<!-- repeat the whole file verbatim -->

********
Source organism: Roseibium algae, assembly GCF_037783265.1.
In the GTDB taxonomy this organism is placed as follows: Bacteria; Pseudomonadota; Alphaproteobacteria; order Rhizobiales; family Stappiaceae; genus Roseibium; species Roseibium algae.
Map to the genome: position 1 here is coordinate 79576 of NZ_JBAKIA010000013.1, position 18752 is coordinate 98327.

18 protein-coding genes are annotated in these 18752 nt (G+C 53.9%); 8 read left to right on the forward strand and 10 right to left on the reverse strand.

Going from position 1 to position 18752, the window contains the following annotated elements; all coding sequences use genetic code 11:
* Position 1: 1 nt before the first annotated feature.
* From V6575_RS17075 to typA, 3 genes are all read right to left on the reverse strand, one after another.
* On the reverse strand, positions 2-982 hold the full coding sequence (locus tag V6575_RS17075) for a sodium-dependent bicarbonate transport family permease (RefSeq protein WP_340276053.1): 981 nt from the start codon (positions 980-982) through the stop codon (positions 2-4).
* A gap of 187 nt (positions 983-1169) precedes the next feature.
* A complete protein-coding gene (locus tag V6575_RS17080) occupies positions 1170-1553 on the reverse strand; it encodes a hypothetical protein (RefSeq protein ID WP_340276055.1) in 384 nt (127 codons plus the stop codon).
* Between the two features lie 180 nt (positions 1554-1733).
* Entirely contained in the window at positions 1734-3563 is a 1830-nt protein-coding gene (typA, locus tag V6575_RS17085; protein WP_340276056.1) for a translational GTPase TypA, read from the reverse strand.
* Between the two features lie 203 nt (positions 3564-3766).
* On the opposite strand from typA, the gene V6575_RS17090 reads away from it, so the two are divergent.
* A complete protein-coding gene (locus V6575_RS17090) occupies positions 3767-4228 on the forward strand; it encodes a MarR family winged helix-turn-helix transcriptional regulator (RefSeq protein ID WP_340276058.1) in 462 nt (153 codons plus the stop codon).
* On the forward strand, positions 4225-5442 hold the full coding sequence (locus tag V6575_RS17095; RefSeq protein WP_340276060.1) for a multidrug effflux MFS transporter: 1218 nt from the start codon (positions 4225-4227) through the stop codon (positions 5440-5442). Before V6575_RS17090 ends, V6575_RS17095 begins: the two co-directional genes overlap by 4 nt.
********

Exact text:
Source organism: Roseibium algae, assembly GCF_037783265.1.
In the GTDB taxonomy this organism is placed as follows: Bacteria; Pseudomonadota; Alphaproteobacteria; order Rhizobiales; family Stappiaceae; genus Roseibium; species Roseibium algae.
Map to the genome: position 1 here is coordinate 79576 of NZ_JBAKIA010000013.1, position 18752 is coordinate 98327.

18 protein-coding genes are annotated in these 18752 nt (G+C 53.9%); 8 read left to right on the forward strand and 10 right to left on the reverse strand.

Going from position 1 to position 18752, the window contains the following annotated elements; all coding sequences use genetic code 11:
* Position 1: 1 nt before the first annotated feature.
* From V6575_RS17075 to typA, 3 genes are all read right to left on the reverse strand, one after another.
* On the reverse strand, positions 2-982 hold the full coding sequence (locus tag V6575_RS17075) for a sodium-dependent bicarbonate transport family permease (RefSeq protein WP_340276053.1): 981 nt from the start codon (positions 980-982) through the stop codon (positions 2-4).
* A gap of 187 nt (positions 983-1169) precedes the next feature.
* A complete protein-coding gene (locus tag V6575_RS17080) occupies positions 1170-1553 on the reverse strand; it encodes a hypothetical protein (RefSeq protein ID WP_340276055.1) in 384 nt (127 codons plus the stop codon).
* Between the two features lie 180 nt (positions 1554-1733).
* Entirely contained in the window at positions 1734-3563 is a 1830-nt protein-coding gene (typA, locus tag V6575_RS17085; protein WP_340276056.1) for a translational GTPase TypA, read from the reverse strand.
* Between the two features lie 203 nt (positions 3564-3766).
* On the opposite strand from typA, the gene V6575_RS17090 reads away from it, so the two are divergent.
* A complete protein-coding gene (locus V6575_RS17090) occupies positions 3767-4228 on the forward strand; it encodes a MarR family winged helix-turn-helix transcriptional regulator (RefSeq protein ID WP_340276058.1) in 462 nt (153 codons plus the stop codon).
* On the forward strand, positions 4225-5442 hold the full coding sequence (locus tag V6575_RS17095; RefSeq protein WP_340276060.1) for a multidrug effflux MFS transporter: 1218 nt from the start codon (positions 4225-4227) through the stop codon (positions 5440-5442). Before V6575_RS17090 ends, V6575_RS17095 begins: the two co-directional genes overlap by 4 nt.